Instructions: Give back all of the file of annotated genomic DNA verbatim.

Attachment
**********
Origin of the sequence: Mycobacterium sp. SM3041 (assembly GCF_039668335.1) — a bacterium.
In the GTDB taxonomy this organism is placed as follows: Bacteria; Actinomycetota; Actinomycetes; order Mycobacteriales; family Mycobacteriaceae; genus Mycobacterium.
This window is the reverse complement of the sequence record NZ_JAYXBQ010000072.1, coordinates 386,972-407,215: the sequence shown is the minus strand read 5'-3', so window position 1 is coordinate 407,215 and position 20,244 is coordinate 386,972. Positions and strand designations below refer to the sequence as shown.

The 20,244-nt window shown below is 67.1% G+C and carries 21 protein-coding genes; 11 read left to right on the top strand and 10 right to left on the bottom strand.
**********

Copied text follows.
Origin of the sequence: Mycobacterium sp. SM3041 (assembly GCF_039668335.1) — a bacterium.
In the GTDB taxonomy this organism is placed as follows: Bacteria; Actinomycetota; Actinomycetes; order Mycobacteriales; family Mycobacteriaceae; genus Mycobacterium.
This window is the reverse complement of the sequence record NZ_JAYXBQ010000072.1, coordinates 386,972-407,215: the sequence shown is the minus strand read 5'-3', so window position 1 is coordinate 407,215 and position 20,244 is coordinate 386,972. Positions and strand designations below refer to the sequence as shown.

The 20,244-nt window shown below is 67.1% G+C and carries 21 protein-coding genes; 11 read left to right on the top strand and 10 right to left on the bottom strand.